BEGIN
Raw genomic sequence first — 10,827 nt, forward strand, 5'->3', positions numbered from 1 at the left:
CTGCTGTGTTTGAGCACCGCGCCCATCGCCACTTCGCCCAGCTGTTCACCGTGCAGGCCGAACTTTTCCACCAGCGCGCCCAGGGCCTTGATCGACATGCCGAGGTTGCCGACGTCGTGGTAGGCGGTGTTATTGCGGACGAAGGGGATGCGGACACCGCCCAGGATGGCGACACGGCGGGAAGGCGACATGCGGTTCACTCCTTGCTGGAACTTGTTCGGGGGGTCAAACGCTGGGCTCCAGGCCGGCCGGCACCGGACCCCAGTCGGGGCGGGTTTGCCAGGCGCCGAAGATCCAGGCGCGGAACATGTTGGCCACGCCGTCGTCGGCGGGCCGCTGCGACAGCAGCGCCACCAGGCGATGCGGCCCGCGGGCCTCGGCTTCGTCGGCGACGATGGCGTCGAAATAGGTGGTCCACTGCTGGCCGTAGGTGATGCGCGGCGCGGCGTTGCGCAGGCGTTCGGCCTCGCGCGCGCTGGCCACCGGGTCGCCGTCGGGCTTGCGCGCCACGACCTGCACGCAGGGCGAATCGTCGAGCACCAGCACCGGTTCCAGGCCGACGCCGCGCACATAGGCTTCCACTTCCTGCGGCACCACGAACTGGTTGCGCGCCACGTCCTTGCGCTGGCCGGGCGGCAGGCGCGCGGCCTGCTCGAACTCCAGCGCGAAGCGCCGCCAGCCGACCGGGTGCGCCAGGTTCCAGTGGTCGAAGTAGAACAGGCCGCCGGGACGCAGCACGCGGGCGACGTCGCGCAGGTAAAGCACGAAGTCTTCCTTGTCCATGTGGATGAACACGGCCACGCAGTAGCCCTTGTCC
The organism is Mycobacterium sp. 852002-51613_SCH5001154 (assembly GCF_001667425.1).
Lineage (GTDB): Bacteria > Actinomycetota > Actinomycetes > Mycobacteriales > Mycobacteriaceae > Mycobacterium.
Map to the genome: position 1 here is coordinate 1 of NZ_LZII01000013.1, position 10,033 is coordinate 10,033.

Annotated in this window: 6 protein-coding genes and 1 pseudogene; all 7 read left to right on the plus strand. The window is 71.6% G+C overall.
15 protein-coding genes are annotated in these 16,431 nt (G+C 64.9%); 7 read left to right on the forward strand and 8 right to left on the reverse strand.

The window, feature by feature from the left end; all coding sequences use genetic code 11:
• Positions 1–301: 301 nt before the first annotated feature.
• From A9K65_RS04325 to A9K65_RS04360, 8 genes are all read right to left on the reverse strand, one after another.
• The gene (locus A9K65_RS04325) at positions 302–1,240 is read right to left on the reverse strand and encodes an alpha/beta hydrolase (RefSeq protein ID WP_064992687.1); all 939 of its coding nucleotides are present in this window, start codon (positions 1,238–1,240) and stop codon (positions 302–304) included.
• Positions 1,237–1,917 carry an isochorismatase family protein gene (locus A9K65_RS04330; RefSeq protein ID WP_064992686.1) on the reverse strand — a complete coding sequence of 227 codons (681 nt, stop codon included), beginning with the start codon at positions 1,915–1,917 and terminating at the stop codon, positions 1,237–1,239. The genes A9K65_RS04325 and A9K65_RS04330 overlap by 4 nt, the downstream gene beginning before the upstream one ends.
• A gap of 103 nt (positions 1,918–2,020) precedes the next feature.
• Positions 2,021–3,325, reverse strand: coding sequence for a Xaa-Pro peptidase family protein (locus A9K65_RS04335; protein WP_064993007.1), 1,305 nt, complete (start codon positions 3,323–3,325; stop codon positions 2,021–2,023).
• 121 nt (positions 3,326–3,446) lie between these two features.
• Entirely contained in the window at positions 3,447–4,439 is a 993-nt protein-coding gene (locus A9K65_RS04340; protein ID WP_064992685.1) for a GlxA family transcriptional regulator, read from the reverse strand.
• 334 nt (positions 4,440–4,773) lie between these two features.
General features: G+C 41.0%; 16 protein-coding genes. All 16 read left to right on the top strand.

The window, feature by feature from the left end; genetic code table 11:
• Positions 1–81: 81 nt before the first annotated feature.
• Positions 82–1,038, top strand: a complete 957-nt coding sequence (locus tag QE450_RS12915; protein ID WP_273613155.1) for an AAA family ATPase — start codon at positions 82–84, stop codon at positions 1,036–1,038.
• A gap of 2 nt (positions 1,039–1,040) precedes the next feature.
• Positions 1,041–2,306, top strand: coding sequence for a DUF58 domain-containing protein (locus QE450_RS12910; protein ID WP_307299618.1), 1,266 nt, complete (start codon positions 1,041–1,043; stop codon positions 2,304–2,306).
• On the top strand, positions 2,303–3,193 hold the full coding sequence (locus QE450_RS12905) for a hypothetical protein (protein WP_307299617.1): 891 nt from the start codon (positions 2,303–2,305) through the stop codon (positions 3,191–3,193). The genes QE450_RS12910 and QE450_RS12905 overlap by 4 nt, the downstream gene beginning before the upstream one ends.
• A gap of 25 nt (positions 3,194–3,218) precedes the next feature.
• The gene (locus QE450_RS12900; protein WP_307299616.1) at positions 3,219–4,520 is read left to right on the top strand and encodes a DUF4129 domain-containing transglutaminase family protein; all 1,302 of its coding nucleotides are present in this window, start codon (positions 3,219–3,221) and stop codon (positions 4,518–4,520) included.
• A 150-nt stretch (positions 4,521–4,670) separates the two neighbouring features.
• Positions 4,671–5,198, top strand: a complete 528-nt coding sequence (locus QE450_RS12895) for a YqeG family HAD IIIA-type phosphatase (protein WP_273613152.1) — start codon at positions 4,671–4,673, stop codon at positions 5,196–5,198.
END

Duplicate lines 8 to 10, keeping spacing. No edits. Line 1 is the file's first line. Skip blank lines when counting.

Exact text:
The window, feature by feature from the left end; all coding sequences use genetic code 11:
• Positions 1–301: 301 nt before the first annotated feature.
• From A9K65_RS04325 to A9K65_RS04360, 8 genes are all read right to left on the reverse strand, one after another.